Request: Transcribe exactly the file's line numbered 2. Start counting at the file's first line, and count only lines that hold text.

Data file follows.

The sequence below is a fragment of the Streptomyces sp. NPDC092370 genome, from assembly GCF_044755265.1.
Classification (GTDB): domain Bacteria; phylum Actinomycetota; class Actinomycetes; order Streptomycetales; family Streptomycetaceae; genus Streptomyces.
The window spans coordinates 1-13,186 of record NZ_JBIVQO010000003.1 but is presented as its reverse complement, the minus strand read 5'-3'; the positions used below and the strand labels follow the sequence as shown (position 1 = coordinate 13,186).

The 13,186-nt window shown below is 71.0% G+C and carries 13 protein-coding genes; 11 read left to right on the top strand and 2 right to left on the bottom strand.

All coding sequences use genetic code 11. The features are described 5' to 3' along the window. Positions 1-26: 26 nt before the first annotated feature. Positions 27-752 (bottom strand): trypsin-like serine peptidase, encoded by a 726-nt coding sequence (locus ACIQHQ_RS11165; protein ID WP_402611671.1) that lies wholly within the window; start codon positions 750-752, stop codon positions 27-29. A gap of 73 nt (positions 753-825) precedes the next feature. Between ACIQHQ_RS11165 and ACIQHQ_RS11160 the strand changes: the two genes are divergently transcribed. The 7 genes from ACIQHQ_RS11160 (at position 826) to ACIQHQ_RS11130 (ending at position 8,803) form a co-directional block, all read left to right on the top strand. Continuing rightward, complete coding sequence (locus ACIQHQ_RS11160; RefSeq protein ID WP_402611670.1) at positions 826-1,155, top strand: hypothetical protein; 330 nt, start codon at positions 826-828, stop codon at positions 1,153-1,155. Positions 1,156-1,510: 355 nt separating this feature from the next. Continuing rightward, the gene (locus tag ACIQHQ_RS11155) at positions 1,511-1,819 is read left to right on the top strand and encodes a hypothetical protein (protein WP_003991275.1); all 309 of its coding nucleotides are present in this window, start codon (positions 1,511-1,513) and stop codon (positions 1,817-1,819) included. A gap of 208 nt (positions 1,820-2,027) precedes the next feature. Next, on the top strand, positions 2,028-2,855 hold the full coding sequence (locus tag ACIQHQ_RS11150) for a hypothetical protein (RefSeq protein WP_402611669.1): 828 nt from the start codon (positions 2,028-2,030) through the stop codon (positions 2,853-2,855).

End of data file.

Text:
Classification (GTDB): domain Bacteria; phylum Actinomycetota; class Actinomycetes; order Streptomycetales; family Streptomycetaceae; genus Streptomyces.